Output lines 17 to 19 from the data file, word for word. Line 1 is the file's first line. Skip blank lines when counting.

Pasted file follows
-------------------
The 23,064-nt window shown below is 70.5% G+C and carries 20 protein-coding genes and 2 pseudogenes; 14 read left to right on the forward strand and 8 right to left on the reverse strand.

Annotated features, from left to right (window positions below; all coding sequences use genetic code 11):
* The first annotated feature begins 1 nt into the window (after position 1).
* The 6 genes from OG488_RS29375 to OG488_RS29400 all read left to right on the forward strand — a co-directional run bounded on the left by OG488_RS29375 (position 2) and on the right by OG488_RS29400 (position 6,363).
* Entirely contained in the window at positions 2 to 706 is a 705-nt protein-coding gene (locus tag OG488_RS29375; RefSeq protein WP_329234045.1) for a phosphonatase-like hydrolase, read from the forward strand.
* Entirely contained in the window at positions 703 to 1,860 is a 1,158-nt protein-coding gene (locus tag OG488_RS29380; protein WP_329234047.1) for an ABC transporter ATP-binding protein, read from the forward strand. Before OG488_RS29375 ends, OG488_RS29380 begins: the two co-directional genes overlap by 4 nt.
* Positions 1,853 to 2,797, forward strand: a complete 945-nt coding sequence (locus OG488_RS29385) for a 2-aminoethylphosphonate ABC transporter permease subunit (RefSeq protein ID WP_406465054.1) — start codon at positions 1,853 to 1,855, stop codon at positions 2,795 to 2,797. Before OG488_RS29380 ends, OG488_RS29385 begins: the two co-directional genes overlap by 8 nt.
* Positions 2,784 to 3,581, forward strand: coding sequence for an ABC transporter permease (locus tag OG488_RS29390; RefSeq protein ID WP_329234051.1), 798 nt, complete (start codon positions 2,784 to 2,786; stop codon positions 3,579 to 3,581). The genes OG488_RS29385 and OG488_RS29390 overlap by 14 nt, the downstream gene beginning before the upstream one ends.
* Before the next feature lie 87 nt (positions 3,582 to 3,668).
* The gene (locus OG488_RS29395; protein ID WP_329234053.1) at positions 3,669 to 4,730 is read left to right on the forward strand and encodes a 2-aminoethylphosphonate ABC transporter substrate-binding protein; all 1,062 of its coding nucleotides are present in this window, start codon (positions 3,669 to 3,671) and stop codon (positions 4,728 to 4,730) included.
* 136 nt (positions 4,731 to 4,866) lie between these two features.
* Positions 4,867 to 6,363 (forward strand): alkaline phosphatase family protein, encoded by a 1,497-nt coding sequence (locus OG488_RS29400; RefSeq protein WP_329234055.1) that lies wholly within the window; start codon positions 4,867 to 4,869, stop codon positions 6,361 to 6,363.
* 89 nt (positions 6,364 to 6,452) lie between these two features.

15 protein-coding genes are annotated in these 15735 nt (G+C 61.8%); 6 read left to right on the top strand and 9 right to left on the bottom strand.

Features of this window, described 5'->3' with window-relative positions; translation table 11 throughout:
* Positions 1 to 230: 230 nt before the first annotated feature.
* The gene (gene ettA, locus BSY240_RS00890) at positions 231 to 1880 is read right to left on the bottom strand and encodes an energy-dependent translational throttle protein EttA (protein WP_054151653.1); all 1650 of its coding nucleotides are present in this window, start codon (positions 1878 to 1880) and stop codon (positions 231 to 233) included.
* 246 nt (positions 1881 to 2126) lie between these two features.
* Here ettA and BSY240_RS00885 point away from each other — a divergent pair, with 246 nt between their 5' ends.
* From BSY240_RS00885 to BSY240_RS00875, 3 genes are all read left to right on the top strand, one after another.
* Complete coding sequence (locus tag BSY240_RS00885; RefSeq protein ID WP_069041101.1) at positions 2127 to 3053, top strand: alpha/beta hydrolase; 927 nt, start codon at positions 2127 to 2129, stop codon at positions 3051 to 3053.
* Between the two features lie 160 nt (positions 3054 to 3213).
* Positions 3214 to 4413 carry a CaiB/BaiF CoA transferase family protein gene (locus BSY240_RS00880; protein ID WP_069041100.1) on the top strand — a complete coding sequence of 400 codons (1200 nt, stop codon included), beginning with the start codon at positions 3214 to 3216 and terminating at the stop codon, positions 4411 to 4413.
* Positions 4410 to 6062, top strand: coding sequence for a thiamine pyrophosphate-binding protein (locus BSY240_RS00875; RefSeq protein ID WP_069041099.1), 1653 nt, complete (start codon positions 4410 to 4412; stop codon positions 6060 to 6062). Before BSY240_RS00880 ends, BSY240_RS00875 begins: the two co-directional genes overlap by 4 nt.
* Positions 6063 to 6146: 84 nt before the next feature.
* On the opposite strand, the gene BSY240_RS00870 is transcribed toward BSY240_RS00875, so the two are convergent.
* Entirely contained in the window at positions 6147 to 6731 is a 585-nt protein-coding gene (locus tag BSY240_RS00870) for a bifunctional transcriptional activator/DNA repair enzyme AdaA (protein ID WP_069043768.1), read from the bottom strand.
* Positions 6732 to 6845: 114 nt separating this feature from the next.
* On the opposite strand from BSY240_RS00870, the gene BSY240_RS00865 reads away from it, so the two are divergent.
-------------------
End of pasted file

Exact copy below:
* The gene (gene ettA, locus BSY240_RS00890) at positions 231 to 1880 is read right to left on the bottom strand and encodes an energy-dependent translational throttle protein EttA (protein WP_054151653.1); all 1650 of its coding nucleotides are present in this window, start codon (positions 1878 to 1880) and stop codon (positions 231 to 233) included.
* 246 nt (positions 1881 to 2126) lie between these two features.
* Here ettA and BSY240_RS00885 point away from each other — a divergent pair, with 246 nt between their 5' ends.